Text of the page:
Discussion: The Oil-rich Delta Region
Nearly halfway through his first term, nothing was yet being done about the country’s inadequate infrastructure, nationwide electricity cuts were still a common occurrence, and continuing attacks by militants in the oil-rich Delta region were severely disrupting oil production, which provides 95% of Nigeria’s export revenues. Meanwhile, all but a few Nigerians continued to languish in poverty—and frequently darkness as well.
Yar’Adua died in office after an extended illness that left him incapacitated and the government in limbo. Vice-president Goodluck Jonathan (yes, that’s his real name) formally succeeded Yar’Adua as president in May 2010, pledging to fight endemic corruption, clean up the electoral process, and fix the electricity grid
As a member of the Ijaw, an ethnic group native to the Niger delta where rebels have engaged in a prolonged and bloody battle for a bigger share of the oil income that makes up 80% of the central government’s revenues, Jonathan is perhaps Nigeria’s best hope of ending this bitter dispute.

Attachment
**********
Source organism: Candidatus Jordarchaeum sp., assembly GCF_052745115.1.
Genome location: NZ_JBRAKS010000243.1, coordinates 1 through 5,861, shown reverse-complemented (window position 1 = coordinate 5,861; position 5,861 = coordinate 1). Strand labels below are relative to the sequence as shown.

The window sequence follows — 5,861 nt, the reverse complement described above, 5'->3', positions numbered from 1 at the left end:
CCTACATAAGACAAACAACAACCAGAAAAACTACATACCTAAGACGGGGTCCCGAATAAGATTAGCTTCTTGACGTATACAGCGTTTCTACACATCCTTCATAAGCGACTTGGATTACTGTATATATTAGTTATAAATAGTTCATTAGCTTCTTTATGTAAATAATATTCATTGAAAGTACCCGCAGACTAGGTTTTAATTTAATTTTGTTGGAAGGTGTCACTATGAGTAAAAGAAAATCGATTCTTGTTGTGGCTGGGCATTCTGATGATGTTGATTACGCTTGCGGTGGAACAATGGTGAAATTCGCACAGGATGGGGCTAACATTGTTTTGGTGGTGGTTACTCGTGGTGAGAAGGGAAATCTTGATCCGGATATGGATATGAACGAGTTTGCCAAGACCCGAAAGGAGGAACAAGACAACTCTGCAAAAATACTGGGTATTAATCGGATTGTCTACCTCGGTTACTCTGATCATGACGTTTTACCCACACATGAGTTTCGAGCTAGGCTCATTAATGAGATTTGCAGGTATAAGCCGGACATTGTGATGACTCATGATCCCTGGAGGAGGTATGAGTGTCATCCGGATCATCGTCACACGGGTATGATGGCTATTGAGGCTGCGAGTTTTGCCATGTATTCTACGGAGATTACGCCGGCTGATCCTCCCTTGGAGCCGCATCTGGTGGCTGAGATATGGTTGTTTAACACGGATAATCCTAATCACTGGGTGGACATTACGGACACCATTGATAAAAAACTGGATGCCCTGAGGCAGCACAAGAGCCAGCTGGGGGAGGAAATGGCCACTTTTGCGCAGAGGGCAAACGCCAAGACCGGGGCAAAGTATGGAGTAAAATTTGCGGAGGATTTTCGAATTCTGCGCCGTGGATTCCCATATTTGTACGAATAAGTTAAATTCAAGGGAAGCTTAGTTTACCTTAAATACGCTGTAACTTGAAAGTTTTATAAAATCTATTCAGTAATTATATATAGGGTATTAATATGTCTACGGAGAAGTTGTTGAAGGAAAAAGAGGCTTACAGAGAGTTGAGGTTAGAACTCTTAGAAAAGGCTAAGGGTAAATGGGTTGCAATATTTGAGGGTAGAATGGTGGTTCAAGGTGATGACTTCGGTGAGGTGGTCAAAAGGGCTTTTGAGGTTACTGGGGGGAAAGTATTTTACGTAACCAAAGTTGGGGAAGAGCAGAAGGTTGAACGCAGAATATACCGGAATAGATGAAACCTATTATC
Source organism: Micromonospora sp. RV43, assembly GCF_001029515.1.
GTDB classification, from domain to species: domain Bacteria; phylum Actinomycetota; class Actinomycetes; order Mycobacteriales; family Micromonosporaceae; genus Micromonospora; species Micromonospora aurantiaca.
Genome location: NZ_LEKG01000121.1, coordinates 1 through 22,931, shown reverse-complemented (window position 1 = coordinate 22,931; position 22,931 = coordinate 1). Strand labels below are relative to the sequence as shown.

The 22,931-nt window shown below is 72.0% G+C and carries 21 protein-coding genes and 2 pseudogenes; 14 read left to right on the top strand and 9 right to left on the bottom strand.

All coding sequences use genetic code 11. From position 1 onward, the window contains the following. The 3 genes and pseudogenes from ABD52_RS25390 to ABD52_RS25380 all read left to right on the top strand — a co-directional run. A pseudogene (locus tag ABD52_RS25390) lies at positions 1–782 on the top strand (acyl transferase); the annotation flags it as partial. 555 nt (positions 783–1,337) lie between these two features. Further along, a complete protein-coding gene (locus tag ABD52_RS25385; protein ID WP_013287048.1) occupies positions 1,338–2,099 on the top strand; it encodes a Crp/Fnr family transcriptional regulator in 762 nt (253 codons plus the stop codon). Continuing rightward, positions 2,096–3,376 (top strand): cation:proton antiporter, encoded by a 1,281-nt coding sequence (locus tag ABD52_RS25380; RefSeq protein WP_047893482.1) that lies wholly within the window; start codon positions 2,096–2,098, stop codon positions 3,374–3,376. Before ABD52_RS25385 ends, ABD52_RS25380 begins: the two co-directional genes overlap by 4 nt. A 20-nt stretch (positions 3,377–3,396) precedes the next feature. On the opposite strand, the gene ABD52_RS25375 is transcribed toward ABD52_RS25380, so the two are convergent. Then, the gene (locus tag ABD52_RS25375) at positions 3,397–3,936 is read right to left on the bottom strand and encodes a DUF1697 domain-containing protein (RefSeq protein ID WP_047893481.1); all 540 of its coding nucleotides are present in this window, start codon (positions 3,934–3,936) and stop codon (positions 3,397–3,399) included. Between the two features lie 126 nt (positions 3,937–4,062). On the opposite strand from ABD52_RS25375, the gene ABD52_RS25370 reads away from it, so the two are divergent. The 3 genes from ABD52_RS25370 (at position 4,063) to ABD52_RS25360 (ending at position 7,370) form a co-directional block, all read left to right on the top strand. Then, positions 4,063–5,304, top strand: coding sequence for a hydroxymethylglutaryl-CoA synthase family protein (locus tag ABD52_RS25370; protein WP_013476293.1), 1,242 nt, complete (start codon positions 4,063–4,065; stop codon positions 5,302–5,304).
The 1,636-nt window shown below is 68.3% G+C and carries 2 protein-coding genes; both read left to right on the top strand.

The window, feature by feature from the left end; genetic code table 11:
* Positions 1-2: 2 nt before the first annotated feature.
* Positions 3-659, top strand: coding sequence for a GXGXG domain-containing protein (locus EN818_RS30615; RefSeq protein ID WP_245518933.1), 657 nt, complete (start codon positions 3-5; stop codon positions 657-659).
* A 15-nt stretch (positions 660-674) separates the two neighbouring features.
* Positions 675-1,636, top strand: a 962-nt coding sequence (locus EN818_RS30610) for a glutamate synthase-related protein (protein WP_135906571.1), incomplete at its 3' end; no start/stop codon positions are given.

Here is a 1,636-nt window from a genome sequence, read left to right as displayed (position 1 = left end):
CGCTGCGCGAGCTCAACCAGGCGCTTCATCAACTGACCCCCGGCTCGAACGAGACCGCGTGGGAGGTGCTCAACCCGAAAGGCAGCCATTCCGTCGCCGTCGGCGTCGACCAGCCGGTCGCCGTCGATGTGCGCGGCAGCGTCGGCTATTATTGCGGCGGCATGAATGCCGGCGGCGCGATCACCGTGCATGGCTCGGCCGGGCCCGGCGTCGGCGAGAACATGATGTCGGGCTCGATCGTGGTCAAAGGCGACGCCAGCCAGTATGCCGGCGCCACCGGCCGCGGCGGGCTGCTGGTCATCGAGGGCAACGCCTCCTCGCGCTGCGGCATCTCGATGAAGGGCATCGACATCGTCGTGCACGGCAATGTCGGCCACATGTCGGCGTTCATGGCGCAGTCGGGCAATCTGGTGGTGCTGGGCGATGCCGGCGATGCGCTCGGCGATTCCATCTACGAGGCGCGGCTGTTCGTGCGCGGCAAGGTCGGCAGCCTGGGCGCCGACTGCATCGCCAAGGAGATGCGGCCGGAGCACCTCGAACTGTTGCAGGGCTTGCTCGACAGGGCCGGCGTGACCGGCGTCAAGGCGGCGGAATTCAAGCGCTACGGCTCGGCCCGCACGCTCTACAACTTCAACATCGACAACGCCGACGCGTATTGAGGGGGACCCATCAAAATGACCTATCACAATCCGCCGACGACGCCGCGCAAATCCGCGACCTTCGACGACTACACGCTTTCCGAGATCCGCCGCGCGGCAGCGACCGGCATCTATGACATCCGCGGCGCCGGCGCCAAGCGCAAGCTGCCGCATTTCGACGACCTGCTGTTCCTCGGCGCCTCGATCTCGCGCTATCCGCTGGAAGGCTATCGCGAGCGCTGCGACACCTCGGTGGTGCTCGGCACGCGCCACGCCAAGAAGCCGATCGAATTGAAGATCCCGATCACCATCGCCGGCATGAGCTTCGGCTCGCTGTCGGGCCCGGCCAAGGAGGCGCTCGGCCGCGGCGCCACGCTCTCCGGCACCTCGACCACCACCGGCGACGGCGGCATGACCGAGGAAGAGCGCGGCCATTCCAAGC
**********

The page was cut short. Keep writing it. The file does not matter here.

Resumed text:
Jonathan won the presidential election in 2011, a mixed blessing for any Nigerian civilian leader intent upon improving the life of the long-suffering Nigerian people. Four years later, in late March 2015, General Muhammadu Buhari defeated Goodluck Jonathan in a lopsided vote. It was the first time in Nigerian history that an incumbent president was defeated. General Buhari vowed to defeat the Boko Haram Islamist insurgents responsible for attacks on civilians and mass kidnappings. Nigeria continues to be plagued by a dysfunctional economy and a corrupt state bureaucracy.
Nigeria’s oil-wealth has not led to diversification of its economy or any significant redistribution of income. The unemployment rate was almost 30% (!) in 2013 and most Nigerians—as much as 70% of the population—live below the poverty line.
As noted earlier, Nigeria is a diverse society with deep ethnic and religious divisions that frequently erupt in violence. The absence of a well-established rule-of-law culture and dependable law enforcement puts life and property at constant risk. In 2014, a militant Islamist group called Boko Haram seized control of towns and territory in northeast Nigeria and declared it a caliphate—an Islamic theocratic state—with the city of Gwoza, a city of close to half a million people, as its capital. “Few outsiders dare to visit. A trader who recently returned after making a delivery approved by the militants described it as an abattoir after hours: ‘cold, calm and full of blood’.”*
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